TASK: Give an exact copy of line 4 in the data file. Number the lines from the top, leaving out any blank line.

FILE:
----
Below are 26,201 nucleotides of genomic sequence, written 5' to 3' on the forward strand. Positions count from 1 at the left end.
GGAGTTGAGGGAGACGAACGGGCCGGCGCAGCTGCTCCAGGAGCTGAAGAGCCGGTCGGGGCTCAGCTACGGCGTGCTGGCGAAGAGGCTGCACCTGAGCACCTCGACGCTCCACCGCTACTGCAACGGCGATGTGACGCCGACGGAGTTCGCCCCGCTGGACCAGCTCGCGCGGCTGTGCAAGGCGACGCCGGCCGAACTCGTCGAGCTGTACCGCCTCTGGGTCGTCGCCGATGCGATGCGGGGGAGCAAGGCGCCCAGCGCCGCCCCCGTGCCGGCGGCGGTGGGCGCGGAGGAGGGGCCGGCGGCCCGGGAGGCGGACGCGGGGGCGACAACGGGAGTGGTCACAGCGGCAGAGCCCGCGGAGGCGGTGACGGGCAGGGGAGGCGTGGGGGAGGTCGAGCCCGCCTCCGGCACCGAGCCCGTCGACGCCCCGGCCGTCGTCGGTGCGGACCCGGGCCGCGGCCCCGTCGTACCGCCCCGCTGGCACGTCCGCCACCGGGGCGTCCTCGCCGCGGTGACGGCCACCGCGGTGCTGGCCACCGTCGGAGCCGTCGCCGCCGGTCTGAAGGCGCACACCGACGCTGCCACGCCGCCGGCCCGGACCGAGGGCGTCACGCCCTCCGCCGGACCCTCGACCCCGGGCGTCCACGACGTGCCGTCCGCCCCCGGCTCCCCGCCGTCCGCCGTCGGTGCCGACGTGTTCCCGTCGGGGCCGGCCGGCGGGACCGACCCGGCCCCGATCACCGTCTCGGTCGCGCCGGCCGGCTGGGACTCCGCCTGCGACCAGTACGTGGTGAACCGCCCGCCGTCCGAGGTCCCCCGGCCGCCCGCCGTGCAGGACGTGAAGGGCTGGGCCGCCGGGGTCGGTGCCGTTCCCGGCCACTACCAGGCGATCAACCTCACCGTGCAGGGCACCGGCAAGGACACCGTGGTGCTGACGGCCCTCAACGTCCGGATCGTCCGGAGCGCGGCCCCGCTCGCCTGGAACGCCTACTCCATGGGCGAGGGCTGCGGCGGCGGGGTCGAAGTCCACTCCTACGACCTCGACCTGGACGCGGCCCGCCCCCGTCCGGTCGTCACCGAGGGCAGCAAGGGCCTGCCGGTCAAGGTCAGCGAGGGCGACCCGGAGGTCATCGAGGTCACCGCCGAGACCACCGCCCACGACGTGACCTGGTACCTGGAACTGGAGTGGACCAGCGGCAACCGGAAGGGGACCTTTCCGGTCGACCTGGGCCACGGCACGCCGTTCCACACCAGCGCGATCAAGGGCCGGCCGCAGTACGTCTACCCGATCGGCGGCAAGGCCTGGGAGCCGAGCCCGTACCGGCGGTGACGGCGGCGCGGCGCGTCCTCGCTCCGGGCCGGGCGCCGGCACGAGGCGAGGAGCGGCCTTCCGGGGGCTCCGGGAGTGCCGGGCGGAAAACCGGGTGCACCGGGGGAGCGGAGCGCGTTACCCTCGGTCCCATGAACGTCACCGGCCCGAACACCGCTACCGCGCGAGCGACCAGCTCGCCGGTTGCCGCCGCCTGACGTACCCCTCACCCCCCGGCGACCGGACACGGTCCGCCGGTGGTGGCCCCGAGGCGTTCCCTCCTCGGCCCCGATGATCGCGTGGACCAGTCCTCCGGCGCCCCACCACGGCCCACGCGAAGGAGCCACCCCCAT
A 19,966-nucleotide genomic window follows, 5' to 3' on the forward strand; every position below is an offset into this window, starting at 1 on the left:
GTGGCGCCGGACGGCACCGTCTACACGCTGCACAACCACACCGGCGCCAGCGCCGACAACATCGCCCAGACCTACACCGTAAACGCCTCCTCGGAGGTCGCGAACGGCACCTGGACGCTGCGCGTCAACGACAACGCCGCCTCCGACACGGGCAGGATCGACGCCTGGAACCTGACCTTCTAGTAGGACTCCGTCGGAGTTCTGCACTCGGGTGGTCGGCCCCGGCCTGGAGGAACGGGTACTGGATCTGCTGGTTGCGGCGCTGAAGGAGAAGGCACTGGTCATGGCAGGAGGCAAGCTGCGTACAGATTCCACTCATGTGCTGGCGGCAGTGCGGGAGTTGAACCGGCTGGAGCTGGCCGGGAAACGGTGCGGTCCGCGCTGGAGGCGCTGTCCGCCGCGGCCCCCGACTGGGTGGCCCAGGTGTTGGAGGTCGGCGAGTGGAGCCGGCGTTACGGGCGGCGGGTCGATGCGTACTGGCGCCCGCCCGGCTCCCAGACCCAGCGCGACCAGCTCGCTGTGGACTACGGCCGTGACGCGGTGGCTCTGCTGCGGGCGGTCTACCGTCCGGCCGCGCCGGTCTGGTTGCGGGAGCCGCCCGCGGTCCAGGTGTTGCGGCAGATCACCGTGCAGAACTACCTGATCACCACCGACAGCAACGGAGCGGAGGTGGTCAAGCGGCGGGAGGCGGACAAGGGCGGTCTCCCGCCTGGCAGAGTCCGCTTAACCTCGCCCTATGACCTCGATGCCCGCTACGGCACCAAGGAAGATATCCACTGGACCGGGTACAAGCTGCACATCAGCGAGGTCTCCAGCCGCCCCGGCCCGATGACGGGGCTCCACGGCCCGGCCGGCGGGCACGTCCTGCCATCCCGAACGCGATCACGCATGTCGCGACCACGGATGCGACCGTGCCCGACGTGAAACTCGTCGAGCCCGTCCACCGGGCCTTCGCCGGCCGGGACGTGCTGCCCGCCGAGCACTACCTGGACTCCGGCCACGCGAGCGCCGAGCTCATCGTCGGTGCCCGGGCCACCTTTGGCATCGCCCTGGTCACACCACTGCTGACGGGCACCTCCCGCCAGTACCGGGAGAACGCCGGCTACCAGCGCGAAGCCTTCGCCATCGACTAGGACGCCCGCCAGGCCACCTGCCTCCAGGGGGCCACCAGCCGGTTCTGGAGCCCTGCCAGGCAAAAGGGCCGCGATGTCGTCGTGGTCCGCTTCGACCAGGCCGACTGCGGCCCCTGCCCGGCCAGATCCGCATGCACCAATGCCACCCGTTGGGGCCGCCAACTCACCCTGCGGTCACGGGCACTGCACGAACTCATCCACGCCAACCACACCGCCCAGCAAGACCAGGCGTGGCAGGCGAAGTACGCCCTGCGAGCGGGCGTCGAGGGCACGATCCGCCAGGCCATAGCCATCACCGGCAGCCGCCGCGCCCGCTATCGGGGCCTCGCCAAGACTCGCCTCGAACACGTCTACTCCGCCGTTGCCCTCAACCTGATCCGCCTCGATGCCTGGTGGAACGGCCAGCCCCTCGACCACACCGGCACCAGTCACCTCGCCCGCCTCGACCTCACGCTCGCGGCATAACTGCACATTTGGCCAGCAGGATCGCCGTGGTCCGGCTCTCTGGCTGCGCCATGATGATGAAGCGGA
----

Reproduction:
GTGGCGCCGGACGGCACCGTCTACACGCTGCACAACCACACCGGCGCCAGCGCCGACAACATCGCCCAGACCTACACCGTAAACGCCTCCTCGGAGGTCGCGAACGGCACCTGGACGCTGCGCGTCAACGACAACGCCGCCTCCGACACGGGCAGGATCGACGCCTGGAACCTGACCTTCTAGTAGGACTCCGTCGGAGTTCTGCACTCGGGTGGTCGGCCCCGGCCTGGAGGAACGGGTACTGGATCTGCTGGTTGCGGCGCTGAAGGAGAAGGCACTGGTCATGGCAGGAGGCAAGCTGCGTACAGATTCCACTCATGTGCTGGCGGCAGTGCGGGAGTTGAACCGGCTGGAGCTGGCCGGGAAACGGTGCGGTCCGCGCTGGAGGCGCTGTCCGCCGCGGCCCCCGACTGGGTGGCCCAGGTGTTGGAGGTCGGCGAGTGGAGCCGGCGTTACGGGCGGCGGGTCGATGCGTACTGGCGCCCGCCCGGCTCCCAGACCCAGCGCGACCAGCTCGCTGTGGACTACGGCCGTGACGCGGTGGCTCTGCTGCGGGCGGTCTACCGTCCGGCCGCGCCGGTCTGGTTGCGGGAGCCGCCCGCGGTCCAGGTGTTGCGGCAGATCACCGTGCAGAACTACCTGATCACCACCGACAGCAACGGAGCGGAGGTGGTCAAGCGGCGGGAGGCGGACAAGGGCGGTCTCCCGCCTGGCAGAGTCCGCTTAACCTCGCCCTATGACCTCGATGCCCGCTACGGCACCAAGGAAGATATCCACTGGACCGGGTACAAGCTGCACATCAGCGAGGTCTCCAGCCGCCCCGGCCCGATGACGGGGCTCCACGGCCCGGCCGGCGGGCACGTCCTGCCATCCCGAACGCGATCACGCATGTCGCGACCACGGATGCGACCGTGCCCGACGTGAAACTCGTCGAGCCCGTCCACCGGGCCTTCGCCGGCCGGGACGTGCTGCCCGCCGAGCACTACCTGGACTCCGGCCACGCGAGCGCCGAGCTCATCGTCGGTGCCCGGGCCACCTTTGGCATCGCCCTGGTCACACCACTGCTGACGGGCACCTCCCGCCAGTACCGGGAGAACGCCGGCTACCAGCGCGAAGCCTTCGCCATCGACTAGGACGCCCGCCAGGCCACCTGCCTCCAGGGGGCCACCAGCCGGTTCTGGAGCCCTGCCAGGCAAAAGGGCCGCGATGTCGTCGTGGTCCGCTTCGACCAGGCCGACTGCGGCCCCTGCCCGGCCAGATCCGCATGCACCAATGCCACCCGTTGGGGCCGCCAACTCACCCTGCGGTCACGGGCACTGCACGAACTCATCCACGCCAACCACACCGCCCAGCAAGACCAGGCGTGGCAGGCGAAGTACGCCCTGCGAGCGGGCGTCGAGGGCACGATCCGCCAGGCCATAGCCATCACCGGCAGCCGCCGCGCCCGCTATCGGGGCCTCGCCAAGACTCGCCTCGAACACGTCTACTCCGCCGTTGCCCTCAACCTGATCCGCCTCGATGCCTGGTGGAACGGCCAGCCCCTCGACCACACCGGCACCAGTCACCTCGCCCGCCTCGACCTCACGCTCGCGGCATAACTGCACATTTGGCCAGCAGGATCGCCGTGGTCCGGCTCTCTGGCTGCGCCATGATGATGAAGCGGA